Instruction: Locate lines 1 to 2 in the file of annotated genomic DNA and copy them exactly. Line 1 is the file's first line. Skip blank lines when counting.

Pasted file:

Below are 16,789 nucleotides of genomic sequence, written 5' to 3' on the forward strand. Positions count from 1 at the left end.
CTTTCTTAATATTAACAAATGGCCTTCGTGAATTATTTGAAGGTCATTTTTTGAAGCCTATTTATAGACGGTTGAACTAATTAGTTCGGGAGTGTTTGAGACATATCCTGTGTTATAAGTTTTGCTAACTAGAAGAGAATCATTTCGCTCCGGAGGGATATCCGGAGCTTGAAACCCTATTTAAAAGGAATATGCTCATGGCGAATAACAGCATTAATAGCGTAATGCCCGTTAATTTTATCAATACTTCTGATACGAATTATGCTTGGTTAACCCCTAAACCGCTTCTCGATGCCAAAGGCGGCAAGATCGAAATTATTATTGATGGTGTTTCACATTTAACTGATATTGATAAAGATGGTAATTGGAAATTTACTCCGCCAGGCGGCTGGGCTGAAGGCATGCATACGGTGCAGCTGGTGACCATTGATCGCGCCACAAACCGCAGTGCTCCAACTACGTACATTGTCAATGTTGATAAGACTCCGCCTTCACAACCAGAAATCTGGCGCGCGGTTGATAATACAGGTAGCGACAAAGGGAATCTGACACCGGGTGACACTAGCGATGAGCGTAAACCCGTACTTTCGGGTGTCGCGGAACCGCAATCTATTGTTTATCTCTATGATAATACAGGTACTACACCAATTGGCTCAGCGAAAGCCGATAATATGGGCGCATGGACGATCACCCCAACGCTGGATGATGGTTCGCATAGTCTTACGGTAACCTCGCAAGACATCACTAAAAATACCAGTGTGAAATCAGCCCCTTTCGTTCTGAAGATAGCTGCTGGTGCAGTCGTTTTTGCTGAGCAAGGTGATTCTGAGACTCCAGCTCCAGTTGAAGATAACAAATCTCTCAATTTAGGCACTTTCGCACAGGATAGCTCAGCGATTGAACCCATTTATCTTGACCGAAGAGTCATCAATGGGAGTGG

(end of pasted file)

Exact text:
Below are 16,789 nucleotides of genomic sequence, written 5' to 3' on the forward strand. Positions count from 1 at the left end.
CTTTCTTAATATTAACAAATGGCCTTCGTGAATTATTTGAAGGTCATTTTTTGAAGCCTATTTATAGACGGTTGAACTAATTAGTTCGGGAGTGTTTGAGACATATCCTGTGTTATAAGTTTTGCTAACTAGAAGAGAATCATTTCGCTCCGGAGGGATATCCGGAGCTTGAAACCCTATTTAAAAGGAATATGCTCATGGCGAATAACAGCATTAATAGCGTAATGCCCGTTAATTTTATCAATACTTCTGATACGAATTATGCTTGGTTAACCCCTAAACCGCTTCTCGATGCCAAAGGCGGCAAGATCGAAATTATTATTGATGGTGTTTCACATTTAACTGATATTGATAAAGATGGTAATTGGAAATTTACTCCGCCAGGCGGCTGGGCTGAAGGCATGCATACGGTGCAGCTGGTGACCATTGATCGCGCCACAAACCGCAGTGCTCCAACTACGTACATTGTCAATGTTGATAAGACTCCGCCTTCACAACCAGAAATCTGGCGCGCGGTTGATAATACAGGTAGCGACAAAGGGAATCTGACACCGGGTGACACTAGCGATGAGCGTAAACCCGTACTTTCGGGTGTCGCGGAACCGCAATCTATTGTTTATCTCTATGATAATACAGGTACTACACCAATTGGCTCAGCGAAAGCCGATAATATGGGCGCATGGACGATCACCCCAACGCTGGATGATGGTTCGCATAGTCTTACGGTAACCTCGCAAGACATCACTAAAAATACCAGTGTGAAATCAGCCCCTTTCGTTCTGAAGATAGCTGCTGGTGCAGTCGTTTTTGCTGAGCAAGGTGATTCTGAGACTCCAGCTCCAGTTGAAGATAACAAATCTCTCAATTTAGGCACTTTCGCACAGGATAGCTCAGCGATTGAACCCATTTATCTTGACCGAAGAGTCATCAATGGGAGTGG